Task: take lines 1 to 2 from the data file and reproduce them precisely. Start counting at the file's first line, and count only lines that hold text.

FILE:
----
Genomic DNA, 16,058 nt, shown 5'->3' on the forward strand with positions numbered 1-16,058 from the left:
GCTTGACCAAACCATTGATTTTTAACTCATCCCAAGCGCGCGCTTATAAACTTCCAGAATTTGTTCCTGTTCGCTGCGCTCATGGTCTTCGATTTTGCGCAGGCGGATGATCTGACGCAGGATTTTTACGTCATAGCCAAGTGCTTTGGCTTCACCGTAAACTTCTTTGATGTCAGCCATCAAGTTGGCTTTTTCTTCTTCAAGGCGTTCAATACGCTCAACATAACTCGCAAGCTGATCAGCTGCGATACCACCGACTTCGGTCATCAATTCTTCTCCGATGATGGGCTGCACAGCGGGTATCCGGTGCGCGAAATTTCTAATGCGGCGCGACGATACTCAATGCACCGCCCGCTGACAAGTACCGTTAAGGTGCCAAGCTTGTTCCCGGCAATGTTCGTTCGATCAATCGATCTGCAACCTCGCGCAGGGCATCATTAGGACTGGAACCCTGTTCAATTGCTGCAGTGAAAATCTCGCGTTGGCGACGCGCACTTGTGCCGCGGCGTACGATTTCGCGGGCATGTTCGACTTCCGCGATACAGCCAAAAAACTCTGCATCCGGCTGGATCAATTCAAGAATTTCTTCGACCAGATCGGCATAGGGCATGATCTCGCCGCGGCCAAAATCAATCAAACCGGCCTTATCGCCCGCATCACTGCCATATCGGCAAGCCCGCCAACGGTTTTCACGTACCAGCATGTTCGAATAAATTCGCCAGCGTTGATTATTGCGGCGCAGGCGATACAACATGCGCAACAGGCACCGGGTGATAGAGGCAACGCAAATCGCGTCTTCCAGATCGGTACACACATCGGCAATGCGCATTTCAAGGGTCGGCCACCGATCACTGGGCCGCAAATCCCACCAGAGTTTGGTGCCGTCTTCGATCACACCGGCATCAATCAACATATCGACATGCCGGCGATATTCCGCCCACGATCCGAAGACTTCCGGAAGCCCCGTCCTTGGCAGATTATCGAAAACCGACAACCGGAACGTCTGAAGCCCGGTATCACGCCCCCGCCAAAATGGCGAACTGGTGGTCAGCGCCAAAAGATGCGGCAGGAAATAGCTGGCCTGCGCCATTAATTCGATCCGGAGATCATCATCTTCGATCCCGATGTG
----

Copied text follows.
Genomic DNA, 16,058 nt, shown 5'->3' on the forward strand with positions numbered 1-16,058 from the left:
GCTTGACCAAACCATTGATTTTTAACTCATCCCAAGCGCGCGCTTATAAACTTCCAGAATTTGTTCCTGTTCGCTGCGCTCATGGTCTTCGATTTTGCGCAGGCGGATGATCTGACGCAGGATTTTTACGTCATAGCCAAGTGCTTTGGCTTCACCGTAAACTTCTTTGATGTCAGCCATCAAGTTGGCTTTTTCTTCTTCAAGGCGTTCAATACGCTCAACATAACTCGCAAGCTGATCAGCTGCGATACCACCGACTTCGGTCATCAATTCTTCTCCGATGATGGGCTGCACAGCGGGTATCCGGTGCGCGAAATTTCTAATGCGGCGCGACGATACTCAATGCACCGCCCGCTGACAAGTACCGTTAAGGTGCCAAGCTTGTTCCCGGCAATGTTCGTTCGATCAATCGATCTGCAACCTCGCGCAGGGCATCATTAGGACTGGAACCCTGTTCAATTGCTGCAGTGAAAATCTCGCGTTGGCGACGCGCACTTGTGCCGCGGCGTACGATTTCGCGGGCATGTTCGACTTCCGCGATACAGCCAAAAAACTCTGCATCCGGCTGGATCAATTCAAGAATTTCTTCGACCAGATCGGCATAGGGCATGATCTCGCCGCGGCCAAAATCAATCAAACCGGCCTTATCGCCCGCATCACTGCCATATCGGCAAGCCCGCCAACGGTTTTCACGTACCAGCATGTTCGAATAAATTCGCCAGCGTTGATTATTGCGGCGCAGGCGATACAACATGCGCAACAGGCACCGGGTGATAGAGGCAACGCAAATCGCGTCTTCCAGATCGGTACACACATCGGCAATGCGCATTTCAAGGGTCGGCCACCGATCACTGGGCCGCAAATCCCACCAGAGTTTGGTGCCGTCTTCGATCACACCGGCATCAATCAACATATCGACATGCCGGCGATATTCCGCCCACGATCCGAAGACTTCCGGAAGCCCCGTCCTTGGCAGATTATCGAAAACCGACAACCGGAACGTCTGAAGCCCGGTATCACGCCCCCGCCAAAATGGCGAACTGGTGGTCAGCGCCAAAAGATGCGGCAGGAAATAGCTGGCCTGCGCCATTAATTCGATCCGGAGATCATCATCTTCGATCCCGATGTG